country groupings that, increasingly, have less information and
Policymakers also under-appreciated the economic literature on the
complicating role of private capital flows during crises, including bank
In Europe, two flows have dominated: intra-zone, from the periphery
to the inner core (notably Germany); and from the eurozone to the rest
of the world (most notably Switzerland and the United States). Both have
disrupted the functioning of markets while taking financial
fragmentation to a level once deemed highly unlikely, if not impossible.
There are good technical reasons for such flows and, again, this is
well covered in the literature on emerging country crises. Yet they
were inadequately understood by European policymakers, especially in the
first couple of years of their crisis. And the result has been high and
volatile sovereign yields and spreads. These have served to (i) shift
to the left the demand curve for peripheral sovereign debt, (ii)
transfer the burden from private creditors to tax payers, (iii) increase
the influence of short-term capital relative to long-term investors,
and (iv) amplify vulnerability to periodic sudden stops.
This also speaks to why it has taken officials so long to
understand the complexities surrounding the fallacy of composition at
the level of the eurozone. Of course politics played an important role.
But we also suspect that there has been insufficient understanding of
the dynamics of multiple equilbria, path dependency, sudden stops and
Again we are reminded here of the reaction I got back in the
beginning of 2010 when suggesting that European policymakers should
study carefully the economic literature on emerging country crises. This
suggestion was dismissed on the basis that European countries are
advanced and, as such, there was little to learn from the experience of
It should come as no surprise that certain European economies, led
by Greece, are facing an unusual mix of economic, financial, political
and social rejection. Already, citizens have voted out almost two-thirds
of incumbent governments. Two countries opted for technocratic leaders
who were appointed rather than elected. Meanwhile, rejectionist parties
have emerged and gained traction.
For all these reasons, today’s European politicians still lack a
commonly-shared analysis – and not only for what should be done (and how
the adjustment burden should be shared), but also for why the eurozone
is where it is. And for economists, this translates into a further set
of policy limitations.
Under such conditions of widespread and multi-faceted rejection, we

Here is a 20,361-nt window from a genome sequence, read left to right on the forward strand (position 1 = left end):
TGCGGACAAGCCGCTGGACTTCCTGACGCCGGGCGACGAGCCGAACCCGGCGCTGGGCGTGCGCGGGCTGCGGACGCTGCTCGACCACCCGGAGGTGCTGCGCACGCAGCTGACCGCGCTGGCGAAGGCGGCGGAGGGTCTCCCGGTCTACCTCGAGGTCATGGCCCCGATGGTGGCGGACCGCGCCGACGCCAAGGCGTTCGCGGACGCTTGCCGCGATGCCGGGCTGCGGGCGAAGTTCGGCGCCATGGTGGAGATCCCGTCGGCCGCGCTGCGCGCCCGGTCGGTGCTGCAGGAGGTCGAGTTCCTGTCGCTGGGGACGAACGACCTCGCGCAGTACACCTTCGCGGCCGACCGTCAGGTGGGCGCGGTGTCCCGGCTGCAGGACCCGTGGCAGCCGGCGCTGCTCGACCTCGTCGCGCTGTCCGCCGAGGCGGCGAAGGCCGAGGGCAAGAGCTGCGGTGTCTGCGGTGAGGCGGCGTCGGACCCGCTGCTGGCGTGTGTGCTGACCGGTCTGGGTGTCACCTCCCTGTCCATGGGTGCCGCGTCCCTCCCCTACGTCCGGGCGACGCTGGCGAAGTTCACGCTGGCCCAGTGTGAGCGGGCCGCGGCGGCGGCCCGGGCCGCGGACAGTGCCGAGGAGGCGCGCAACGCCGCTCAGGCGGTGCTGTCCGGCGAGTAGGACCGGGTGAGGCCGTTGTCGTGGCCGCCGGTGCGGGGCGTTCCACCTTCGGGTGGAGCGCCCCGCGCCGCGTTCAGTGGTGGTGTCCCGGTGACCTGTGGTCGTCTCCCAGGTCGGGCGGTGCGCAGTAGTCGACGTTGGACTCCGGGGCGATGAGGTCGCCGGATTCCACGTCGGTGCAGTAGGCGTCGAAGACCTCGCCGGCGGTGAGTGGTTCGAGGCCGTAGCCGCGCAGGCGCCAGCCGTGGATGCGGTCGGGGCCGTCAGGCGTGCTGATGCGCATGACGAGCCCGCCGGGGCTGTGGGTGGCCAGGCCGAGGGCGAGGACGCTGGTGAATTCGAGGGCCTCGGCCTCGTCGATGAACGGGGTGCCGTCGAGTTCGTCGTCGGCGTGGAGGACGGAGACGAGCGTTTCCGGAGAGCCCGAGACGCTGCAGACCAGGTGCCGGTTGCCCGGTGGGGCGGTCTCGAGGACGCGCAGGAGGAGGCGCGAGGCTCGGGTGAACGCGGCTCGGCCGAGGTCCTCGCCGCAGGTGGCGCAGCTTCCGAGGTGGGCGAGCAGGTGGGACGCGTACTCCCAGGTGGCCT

do not know how the constrained optimization will be (and should be)
solved. And some findings from the theory of second best take us to
places that politicians do not even wish to discuss, let alone address.
As such, the gap between feasibility and desirability is significant.
At PIMCO, we believe that Europe is experiencing a consequential
change in the distribution of expected outcomes. With the current
situation becoming highly unstable and untenable, this is no longer
about the conventional bell-shaped distribution characterized by a
dominant mean and thin tails. It is a much flatter distribution, with
much fatter tails. It may even have gone bimodal. With that, the list of
known unknowns grows rapidly – not only for investment management
firms, but also for policymakers. (For those interested in the
implications for investment management, please visit the research notes
posted by my colleagues on pimco.com.)
Should this indeed be the case, then today’s economic research
could shed more light on the implications. For example, we would suggest
that the economic profession needs deeper analysis of (and this is just
Yes, there are lots of known unknowns (and we suspect quite a
few unknown unknowns, too). And there is an even bigger issue – one
that, we believe, the economic profession needs to think about quickly
as it is particularly complicated and under-researched.
Europe is not the only systemic economic region that is threatened
today by the foursome mentioned earlier (too little growth, too much
debt, too great a political polarization, and increasingly ineffective
policy tools). The U.S. has these elements too, though thankfully to a
lesser degree than Europe.
Now Europe and the U.S. are, of course, the two largest economic
areas in the world; and they are the ones with the most intense
interlinkages. Emerging economies, while possessing stronger initial
conditions as a whole, will not be able to compensate fully and
sustainably. And, in any case, they, too, are also slowing for both
domestic and international reasons.
Potentially, this unusual configuration has huge implications for
the functioning of a global economic and monetary system that is
usefully characterized as built on the notion of concentric circles.
With the inner circles (occupied by the U.S. and Europe) acting as
the anchor for the system and providing a range of global public goods,
the stability of the whole construct is weakened by today’s
circumstances. If the strength and stability of the center continue to
erode, it is not clear whether relative or absolute dynamics would
prevail. And we do not know which institutional setup is best tailored
to deal with such complexities.
* * *
In conclusion, we suspect that Europe would be in a better place
today had its policymakers and their political bosses spent more time
and effort internalizing existing economic research, including that on
emerging country crises. Indeed, as vividly illustrated by earlier
panels and discussions, economics can still shed light on the dramatic
challenges facing the eurozone, as well as on the elements of a
sustainable solution. But there are also a few questions that warrant a
lot more research.
This is a very important and exciting time to be an economist. Many
of you in this room are uniquely placed to advance the frontier of
knowledge on issues that are of immense relevance to both current and
future generations. We wish you great success.
material contains the opinions of the author but not necessarily those
of PIMCO and such opinions are subject to change without notice. This
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permission. ©2012, PIMCO.